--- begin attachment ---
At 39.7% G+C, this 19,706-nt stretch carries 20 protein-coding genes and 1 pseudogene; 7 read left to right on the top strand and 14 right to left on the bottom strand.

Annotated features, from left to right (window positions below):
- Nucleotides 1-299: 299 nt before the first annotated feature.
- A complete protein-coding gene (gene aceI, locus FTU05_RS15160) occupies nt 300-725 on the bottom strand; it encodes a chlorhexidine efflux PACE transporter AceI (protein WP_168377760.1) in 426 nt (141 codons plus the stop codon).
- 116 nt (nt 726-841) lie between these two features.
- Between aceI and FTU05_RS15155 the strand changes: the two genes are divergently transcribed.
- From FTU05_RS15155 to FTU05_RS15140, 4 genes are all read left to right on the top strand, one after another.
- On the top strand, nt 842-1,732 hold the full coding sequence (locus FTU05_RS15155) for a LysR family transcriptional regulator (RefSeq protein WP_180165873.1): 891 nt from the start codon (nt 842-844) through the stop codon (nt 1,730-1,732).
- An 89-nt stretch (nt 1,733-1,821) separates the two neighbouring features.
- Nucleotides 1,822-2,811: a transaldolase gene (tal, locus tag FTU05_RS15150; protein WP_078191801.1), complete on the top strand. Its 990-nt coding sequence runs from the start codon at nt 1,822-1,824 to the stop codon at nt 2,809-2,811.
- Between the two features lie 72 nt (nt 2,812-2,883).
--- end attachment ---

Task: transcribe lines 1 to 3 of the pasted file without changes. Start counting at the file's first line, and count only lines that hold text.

At 39.7% G+C, this 19,706-nt stretch carries 20 protein-coding genes and 1 pseudogene; 7 read left to right on the top strand and 14 right to left on the bottom strand.

Annotated features, from left to right (window positions below):
- Nucleotides 1-299: 299 nt before the first annotated feature.